3. Avoiding Fear of Failure – worrying about failing or being concerned about making a bad decisions can impact our performance. Overthinking and falling into the “analysis to paralysis” trap can destroy our ability to achieve peak performance.  Being able to focus on the task at hand when under pressure if critical to success.  If you are worried about how you are going to perform your energies will be diverted in the wrong direction, which depletes us of resources we need to succeed.

The research shows that telling ourselves “don’t fail” actually increased our changes of failure because our brains focus on that which we are trying to avoid.  Entering into a stressful situation with a positive mental mindset leads to a challenge state. But, if you approach a tough situation with negativity, you’re more likely to enter into a threat state. “To get into a challenge state, the key is to increase levels of self-confidence, perceptions of control, and focus on success,” explains Turner.

Mastering the Right State of Mind

To get yourself into the right state of mind when going into a high pressure situation, or prepare for the unexpected scenario when you need to perform, Turner suggested using three tools:

Imagery – use imagery (or visualization) in a positive manner. Recreate past performances or rehearse future performances in your head. Be as realistic as possibly by including sights, sounds, feelings, and even smells. Visualize yourself performing well in your desired situation and repeat the process until you feel confident.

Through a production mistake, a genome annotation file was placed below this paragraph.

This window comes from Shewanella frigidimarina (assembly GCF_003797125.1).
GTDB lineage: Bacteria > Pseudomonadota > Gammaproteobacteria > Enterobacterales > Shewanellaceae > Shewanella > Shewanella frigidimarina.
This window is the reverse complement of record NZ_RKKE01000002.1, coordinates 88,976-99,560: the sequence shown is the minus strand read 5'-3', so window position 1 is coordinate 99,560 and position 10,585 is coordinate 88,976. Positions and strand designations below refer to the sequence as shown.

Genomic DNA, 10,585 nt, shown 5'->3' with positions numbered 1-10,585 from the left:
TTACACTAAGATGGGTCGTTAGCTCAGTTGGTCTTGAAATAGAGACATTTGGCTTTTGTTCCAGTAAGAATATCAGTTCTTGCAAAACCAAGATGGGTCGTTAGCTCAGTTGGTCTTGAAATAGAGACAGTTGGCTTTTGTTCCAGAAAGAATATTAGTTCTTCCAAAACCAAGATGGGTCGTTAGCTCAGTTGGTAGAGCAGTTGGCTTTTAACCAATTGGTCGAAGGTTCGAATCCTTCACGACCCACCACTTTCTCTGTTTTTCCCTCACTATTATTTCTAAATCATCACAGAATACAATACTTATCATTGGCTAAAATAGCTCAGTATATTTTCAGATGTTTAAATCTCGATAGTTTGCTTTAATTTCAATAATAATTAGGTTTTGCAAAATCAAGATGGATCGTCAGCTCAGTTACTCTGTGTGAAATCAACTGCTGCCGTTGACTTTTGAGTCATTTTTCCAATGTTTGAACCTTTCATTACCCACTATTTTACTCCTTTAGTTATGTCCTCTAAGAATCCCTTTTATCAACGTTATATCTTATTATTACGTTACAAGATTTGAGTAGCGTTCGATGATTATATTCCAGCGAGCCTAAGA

Positive self-talk – Speak to yourself in a way that will help you enter a situation feeling more positively. For example, an athlete may use three key phrases – “be strong,” “focus on success,” and “give everything,” prior to a competition – to prepare mentally for the challenge. These phrases can help you stay focused on success while keeping negative thoughts of potential failure away.

Pre-performance routines – The way you spend your time before a big performance will influence your chance of success. If you spend your time pacing nervously you may increase your anxiety levels which can threaten your ability to perform. Creating a routine that will get your head in the game helps you to be better prepared. Identify things you can do that will help you be as mentally prepared as possible.  Listening to music, relaxing, reviewing your game plan or meditating may all be helpful techniques.  Find what works best for you and then go out there and exceed expectations.

Giselle Kovary

As president and co-founder of n-gen People Performance Inc., Giselle is dedicated to building strategies and programs that help clients target, motivate and engage employees in order to increase performance and productivity. She is a sought after resource to industry leaders, having worked with 18 of the top Fortune 500 companies across North America. Over 60,000 people globally have experienced an n-gen workshop or presentation. With close to 20 years of experience in learning and development, she has devoted more than 13 years to researching the impact that generational differences have on organizational performance.